This could be the year that Taillon finally arrives in the majors. I, for one, can’t wait to see it happen. He’s a guy who I’ve covered for six years now. There were times when he was compared equally to Cole. Now it seems he’s slipped in value, and I think he’s actually at one of his highest values as a prospect in terms of reaching his upside. He started to show that last night. If that continues going forward, then you’ll finally get a chance to see him in the majors this year, possibly by the middle of the season.

  • What’s the velo range on Taillon’s curve? I didn’t realize it was that big of a break. I’ve seen the word slurve to describe it, so I expected more lateral movement.

  • So will Kang replace Mercer being that Mercer is pretty bad and Freese is hitting .390 and plays excellent D?

    • All of what you just said about Freese is untrue.

      • Ah, his defense has been great if you’ve watched at all and he’s crushing – he and Jaso had same numbers well over .300 perhaps not .390 but how about if you are so knowledgeable of the exact data you mention it genius.

        • Especially at the beginning, I don’t think the Pirates would want to put Kang at short. But even in the long run, he didn’t seem to really be a fit there. Good enough to fake it, but not really a true SS.

          Just need the bat in the lineup. I doubt he’ll play everyday at the start anyhow. So Freese has plenty of time to come down to earth.

          • Agree on the AB’s but not on the ability at ss. He is just as good if not better defensively than players like Ian Desmond or Juan Segura maybe Peralta and the bat of Freese is better than Mercer, not any argument can be made against that.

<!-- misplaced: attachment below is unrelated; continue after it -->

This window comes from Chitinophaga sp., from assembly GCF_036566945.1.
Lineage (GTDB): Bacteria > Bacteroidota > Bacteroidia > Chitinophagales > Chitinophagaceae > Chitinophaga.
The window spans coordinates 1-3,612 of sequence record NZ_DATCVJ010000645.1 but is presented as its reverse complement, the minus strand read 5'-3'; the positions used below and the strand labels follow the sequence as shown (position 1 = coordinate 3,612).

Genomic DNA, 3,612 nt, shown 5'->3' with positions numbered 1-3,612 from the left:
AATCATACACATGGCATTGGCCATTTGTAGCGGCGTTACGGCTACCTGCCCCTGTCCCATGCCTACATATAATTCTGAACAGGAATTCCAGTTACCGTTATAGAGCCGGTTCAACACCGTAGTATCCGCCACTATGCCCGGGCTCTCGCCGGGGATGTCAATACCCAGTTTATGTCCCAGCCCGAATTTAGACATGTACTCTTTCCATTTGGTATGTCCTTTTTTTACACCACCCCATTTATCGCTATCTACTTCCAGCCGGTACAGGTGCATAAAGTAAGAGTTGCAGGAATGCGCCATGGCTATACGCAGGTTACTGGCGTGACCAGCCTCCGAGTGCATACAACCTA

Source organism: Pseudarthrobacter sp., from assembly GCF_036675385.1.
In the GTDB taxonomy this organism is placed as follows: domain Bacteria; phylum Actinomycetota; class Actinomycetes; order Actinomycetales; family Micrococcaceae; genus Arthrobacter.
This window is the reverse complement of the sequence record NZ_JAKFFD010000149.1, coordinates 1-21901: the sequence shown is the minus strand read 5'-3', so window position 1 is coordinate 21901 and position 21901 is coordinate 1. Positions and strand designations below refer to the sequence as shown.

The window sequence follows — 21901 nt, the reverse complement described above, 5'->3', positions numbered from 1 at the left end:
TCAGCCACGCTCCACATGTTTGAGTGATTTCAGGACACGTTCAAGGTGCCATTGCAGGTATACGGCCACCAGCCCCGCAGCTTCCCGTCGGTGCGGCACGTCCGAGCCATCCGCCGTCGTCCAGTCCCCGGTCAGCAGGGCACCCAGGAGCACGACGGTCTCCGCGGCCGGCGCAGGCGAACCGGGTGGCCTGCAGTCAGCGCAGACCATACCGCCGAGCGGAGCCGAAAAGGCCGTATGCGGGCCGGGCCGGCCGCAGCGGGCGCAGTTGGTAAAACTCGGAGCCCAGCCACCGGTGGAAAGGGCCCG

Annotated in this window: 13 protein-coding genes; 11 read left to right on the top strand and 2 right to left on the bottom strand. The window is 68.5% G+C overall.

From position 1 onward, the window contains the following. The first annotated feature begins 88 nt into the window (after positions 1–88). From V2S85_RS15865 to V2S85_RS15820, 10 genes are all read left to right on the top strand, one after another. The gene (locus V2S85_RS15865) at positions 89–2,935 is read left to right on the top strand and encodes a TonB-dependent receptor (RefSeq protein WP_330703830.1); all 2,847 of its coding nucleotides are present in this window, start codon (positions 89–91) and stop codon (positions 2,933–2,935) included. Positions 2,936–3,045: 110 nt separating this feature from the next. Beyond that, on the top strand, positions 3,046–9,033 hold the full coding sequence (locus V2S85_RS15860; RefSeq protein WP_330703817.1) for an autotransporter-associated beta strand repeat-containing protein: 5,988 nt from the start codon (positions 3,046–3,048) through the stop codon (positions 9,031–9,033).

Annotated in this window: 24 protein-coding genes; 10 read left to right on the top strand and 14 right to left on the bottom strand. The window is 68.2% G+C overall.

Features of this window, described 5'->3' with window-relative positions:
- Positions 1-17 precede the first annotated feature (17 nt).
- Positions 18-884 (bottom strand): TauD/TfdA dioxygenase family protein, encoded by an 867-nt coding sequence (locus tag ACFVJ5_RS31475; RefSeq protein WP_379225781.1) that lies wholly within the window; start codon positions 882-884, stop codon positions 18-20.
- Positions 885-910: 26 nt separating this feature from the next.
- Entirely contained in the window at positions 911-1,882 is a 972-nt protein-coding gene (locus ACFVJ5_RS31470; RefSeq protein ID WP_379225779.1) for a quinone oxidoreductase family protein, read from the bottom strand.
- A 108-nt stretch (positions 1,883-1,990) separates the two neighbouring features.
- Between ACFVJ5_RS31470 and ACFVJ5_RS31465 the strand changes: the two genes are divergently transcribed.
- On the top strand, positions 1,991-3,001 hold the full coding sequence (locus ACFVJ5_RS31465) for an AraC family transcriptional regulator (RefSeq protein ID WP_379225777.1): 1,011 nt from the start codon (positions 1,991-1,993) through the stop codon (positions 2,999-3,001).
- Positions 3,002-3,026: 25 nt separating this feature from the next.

• See im not insulting you, im pointing out that if you use the stats, at least use them right to help your point.

          And his defense is far from great. Thats subjective, but then again im not oddly in love with a guy after 10 games. Solid option, not a god.

          • Luke have you changed your position on Freese yet in case you haven’t noticed he’s got a top 5 position in mlb in swinging at strikes outside the zone with Jaso slightly behind him and his defense has continued to be raved about the announcers and obvious to anyone watching who’s ever played.

            • You keep raving about it, but i chalk that up to you raving about anything.

              His defense has been solid, but you’ve got a hard on for him. He aint no gold glover, and literally no one has called him more than solid over there. He can clang one like any non elite 3Bmen.

              A person can like his contributions but not need a change of shorts anytime he makes a good play.

              • Freese has been worth raving over, in fact reminds me of when another veteran third baseman had a renaissance, Scott Rolen.